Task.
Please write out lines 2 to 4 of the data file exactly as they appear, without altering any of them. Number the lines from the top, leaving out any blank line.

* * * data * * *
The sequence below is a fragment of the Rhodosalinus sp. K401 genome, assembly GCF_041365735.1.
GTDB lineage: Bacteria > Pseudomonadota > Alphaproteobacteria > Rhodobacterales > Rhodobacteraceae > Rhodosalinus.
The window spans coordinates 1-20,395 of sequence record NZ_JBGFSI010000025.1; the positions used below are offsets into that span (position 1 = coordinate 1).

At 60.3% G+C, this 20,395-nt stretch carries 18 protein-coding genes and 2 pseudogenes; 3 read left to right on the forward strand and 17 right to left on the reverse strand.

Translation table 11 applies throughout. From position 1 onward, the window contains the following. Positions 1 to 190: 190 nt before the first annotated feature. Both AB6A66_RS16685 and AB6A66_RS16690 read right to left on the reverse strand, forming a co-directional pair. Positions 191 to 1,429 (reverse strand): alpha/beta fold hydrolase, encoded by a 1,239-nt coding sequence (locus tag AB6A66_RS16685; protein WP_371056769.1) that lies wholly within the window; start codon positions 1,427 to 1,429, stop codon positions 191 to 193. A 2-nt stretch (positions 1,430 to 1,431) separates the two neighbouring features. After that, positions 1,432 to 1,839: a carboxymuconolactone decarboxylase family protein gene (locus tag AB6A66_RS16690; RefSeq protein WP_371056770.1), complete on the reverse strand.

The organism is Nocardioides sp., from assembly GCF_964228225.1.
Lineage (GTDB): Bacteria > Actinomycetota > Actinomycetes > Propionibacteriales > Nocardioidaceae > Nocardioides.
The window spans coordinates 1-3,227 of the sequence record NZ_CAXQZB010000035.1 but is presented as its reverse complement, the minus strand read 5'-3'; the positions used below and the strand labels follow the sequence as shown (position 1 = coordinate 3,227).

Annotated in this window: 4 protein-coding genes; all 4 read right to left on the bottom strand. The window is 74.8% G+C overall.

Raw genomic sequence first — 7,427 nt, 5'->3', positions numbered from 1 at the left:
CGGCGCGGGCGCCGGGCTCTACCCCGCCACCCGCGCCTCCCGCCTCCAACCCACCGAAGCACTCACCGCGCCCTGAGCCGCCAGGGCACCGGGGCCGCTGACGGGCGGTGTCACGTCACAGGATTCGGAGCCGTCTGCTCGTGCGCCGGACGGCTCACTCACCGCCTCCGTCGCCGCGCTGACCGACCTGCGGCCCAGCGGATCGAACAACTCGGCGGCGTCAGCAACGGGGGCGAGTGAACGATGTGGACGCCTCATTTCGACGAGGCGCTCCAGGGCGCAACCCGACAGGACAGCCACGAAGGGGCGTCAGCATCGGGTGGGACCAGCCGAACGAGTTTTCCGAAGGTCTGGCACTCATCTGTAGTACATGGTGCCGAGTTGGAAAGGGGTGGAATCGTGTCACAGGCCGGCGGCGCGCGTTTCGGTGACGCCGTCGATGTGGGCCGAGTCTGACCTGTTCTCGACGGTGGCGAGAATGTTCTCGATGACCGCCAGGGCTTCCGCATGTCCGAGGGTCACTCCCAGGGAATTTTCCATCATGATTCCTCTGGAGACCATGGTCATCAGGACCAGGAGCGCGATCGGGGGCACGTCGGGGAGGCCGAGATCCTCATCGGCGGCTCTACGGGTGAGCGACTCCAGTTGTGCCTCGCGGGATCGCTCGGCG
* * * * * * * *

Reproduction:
GTDB lineage: Bacteria > Pseudomonadota > Alphaproteobacteria > Rhodobacterales > Rhodobacteraceae > Rhodosalinus.
The window spans coordinates 1-20,395 of sequence record NZ_JBGFSI010000025.1; the positions used below are offsets into that span (position 1 = coordinate 1).

At 60.3% G+C, this 20,395-nt stretch carries 18 protein-coding genes and 2 pseudogenes; 3 read left to right on the forward strand and 17 right to left on the reverse strand.